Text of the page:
Our Week in Games – Week 138

Our Week in Games – Week 138

Resident Evil Village had finally dropped, to mostly good reviews. The more action-centric affair is building upon its excellent predecessor, to the apparent consternation of a group of ‘core’ fans; though I think the move is smart.  Having only played the demo I can only talk to this point so much, but the balance seems good. The atmosphere is electric and I’m constantly thinking ‘danger danger’. Bonus points for anyone who got that reference.

I will say though that the boxart for Village drives me mad- why the Dickins did they not align the lycan’s chin with his???! Gah. Board decisions be damned- someone needed to take a stand on this one. 1/10, completely unplayable.

In other gaming news, Hardspace: Shipbreaker has had it’s biggest update to, erm, date. Adding a whole host of quality of life adjustments and a crew (gadzooks!) to flesh out the story. This is one of those games that I know I will love. I know I should play, yet for some reason I have not, despite Nick’s Verdict from last year. Following this update I plan to rectify that.

Finally any hope of getting hold of an ever-elusive 30-series GeForce’s card was dashed last-month when nVidia announced that supply-disruption is likely to last until 2022. The fact that AMD haven’t been able to exploit this ‘lag’ speaks to a wider supply problem that I’m afraid probably extends past COIVD-related disruption. Personally I’m convinced that the PlayStation 5 and the 30-series are the adult-equivalent of the Tooth Fairy; you’re told they exist… but have you actually met anyone who’s got one…? Didn’t think so….

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Our Week in Games – Week 137

Our Week in Games – Week 137

As Chris crawls back towards the eternal light of games, he makes his triumphant return to Our Week in Games. Well, triumphant is an exaggeration for a handful of words. It’s a Bank Holiday Monday though, so read on and enjoy what the team have to share.

Chris

Among all the stress and effort of moving house, I was ready to settle in for a session of Outriders this week. The trouble was, a massive update was required.

So I booted up Assassin’s Creed Odyssey and focused on taking out one of the Cultists. There are so many strands to the RPG era of Assassin’s Creed games, and hunting down Cultists can be done through the main story or by yourself. While deciding to hunt one down for myself, I came across one of the millions of side quests, this time the One Really Bad Day quest line.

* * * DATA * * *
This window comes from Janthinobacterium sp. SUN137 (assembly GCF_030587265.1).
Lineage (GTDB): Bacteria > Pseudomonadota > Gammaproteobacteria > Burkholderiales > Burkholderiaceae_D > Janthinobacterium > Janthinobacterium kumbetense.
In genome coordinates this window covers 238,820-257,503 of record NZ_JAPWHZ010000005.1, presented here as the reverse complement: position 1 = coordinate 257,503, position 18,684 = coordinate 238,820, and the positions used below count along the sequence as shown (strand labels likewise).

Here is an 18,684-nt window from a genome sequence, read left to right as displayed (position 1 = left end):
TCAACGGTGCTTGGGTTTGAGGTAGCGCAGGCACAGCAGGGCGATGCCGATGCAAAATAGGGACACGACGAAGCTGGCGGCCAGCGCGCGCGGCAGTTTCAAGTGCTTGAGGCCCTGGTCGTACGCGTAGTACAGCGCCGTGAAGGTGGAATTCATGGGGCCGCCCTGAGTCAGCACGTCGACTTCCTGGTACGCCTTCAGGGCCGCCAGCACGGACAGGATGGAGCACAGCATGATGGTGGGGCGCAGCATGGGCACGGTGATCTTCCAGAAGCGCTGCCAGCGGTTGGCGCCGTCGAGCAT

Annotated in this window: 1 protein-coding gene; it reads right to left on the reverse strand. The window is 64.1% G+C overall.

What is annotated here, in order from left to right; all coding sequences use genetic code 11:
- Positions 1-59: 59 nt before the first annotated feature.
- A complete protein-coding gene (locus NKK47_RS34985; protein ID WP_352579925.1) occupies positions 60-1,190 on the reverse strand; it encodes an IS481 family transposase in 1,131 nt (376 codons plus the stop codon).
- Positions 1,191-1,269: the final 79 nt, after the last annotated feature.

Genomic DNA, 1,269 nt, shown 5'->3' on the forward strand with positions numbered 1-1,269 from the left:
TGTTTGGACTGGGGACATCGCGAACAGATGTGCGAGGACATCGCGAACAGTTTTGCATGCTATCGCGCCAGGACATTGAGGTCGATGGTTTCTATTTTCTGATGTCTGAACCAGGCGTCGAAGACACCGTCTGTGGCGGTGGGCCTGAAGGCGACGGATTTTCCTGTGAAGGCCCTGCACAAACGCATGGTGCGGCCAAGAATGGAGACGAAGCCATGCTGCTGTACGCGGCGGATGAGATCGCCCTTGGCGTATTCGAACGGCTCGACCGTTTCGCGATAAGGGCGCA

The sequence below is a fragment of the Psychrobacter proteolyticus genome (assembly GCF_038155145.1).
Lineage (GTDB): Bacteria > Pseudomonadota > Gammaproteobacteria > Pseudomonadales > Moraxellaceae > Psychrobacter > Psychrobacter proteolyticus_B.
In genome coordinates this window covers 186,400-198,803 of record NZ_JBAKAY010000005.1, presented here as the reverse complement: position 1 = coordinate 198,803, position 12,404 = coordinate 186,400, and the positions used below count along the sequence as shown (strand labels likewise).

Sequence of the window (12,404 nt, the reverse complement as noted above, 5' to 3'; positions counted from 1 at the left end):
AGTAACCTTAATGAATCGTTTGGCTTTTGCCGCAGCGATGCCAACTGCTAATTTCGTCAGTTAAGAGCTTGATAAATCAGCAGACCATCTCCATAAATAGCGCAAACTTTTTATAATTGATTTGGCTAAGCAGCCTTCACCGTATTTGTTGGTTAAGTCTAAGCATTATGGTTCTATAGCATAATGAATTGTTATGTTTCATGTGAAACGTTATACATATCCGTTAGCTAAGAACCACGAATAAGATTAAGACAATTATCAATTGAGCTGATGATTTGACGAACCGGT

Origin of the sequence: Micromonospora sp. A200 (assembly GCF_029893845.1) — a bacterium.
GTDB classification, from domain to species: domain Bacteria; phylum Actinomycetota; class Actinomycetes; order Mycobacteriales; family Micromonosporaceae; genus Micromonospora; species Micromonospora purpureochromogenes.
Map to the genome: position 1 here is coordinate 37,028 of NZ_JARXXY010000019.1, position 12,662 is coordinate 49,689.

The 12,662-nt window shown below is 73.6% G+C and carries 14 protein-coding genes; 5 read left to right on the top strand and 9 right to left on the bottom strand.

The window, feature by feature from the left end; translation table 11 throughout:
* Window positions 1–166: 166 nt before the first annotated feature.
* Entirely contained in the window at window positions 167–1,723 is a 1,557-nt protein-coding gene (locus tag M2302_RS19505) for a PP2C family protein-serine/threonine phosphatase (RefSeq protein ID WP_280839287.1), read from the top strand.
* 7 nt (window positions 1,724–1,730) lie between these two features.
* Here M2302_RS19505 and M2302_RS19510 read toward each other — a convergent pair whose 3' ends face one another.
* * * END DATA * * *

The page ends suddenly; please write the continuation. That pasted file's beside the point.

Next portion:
I don’t often remember many quests in Odyssey, but this one was a standout with a perfect blend of action and humour.

What a game.

Ross

This week I finally, finally got around to playing Arkane Studios’ Dishonored. And I have thoughts.

It’s the true successor to Looking Glass Studios’ immersive sims, most notably Thief, of which this feels like a spiritual sequel in many ways, from its sneaky gameplay to its strange fusion of industry and magic. I count those immersive sims as some of my absolute favourite games, so it’s a mystery as to why I’ve only now, almost a decade later, gotten around to playing Dishonored.

Because we’re basically made for one another…

…but we make an odd couple.

There is so much that I love about this game. I was compelled to complete it within days, which is likely the highest compliment I can gift Arkane Studios’ work. Dishonored is compulsively enjoyable; if its goal was to create the feeling of being a master assassin (which, yes, it was), then it succeeded. Life as Corvo Attano in Dunwall is one of supernatural power and it’s incredibly fun. It’s near seamless in its ability to create this perception of power, and each mission offers new opportunities to exercise it, from sumptuous masked balls to gaudy brothels.

Much has been made of Dishonored’s world-building. It’s true that it crafts a distinctive world with texture and grit, but I don’t think it ever truly digs beneath its own surface. At least not enough to matter. And world-building is no substitute for a compelling story filled with interesting characters, which is the game’s foremost shortcoming.

The story it tells is inadequate to the talents of those who penned it. There are some whip smart people behind this game, developers I love and respect – folks like Harvey Smith, Terri Brosius, and Austin Grossman. But somehow they mismanage the telling of this tale in a way that I’m still trying to wrap my head around.

It’s a story where nothing happens until two thirds of the way through, in an almost identical error in pacing to Bioshock. You know what that turning point is by virtue of the fact that, owing to a lack of development and character drama, only one thing can happen (for a lesson in how to avoid this, see the original Deus Ex).

It’s a problem with a lot of gaming narratives; they eschew the ebb and flow of drama that makes stories worth following in favour of piling everything into a single big twist, doing nothing either side of it. I’m astounded that the terrific folks behind this tale both got away with it and that gaming culture at large let them. Is it a problem with how we look at narrative in games? Maybe. But I really don’t think this is how it should be done.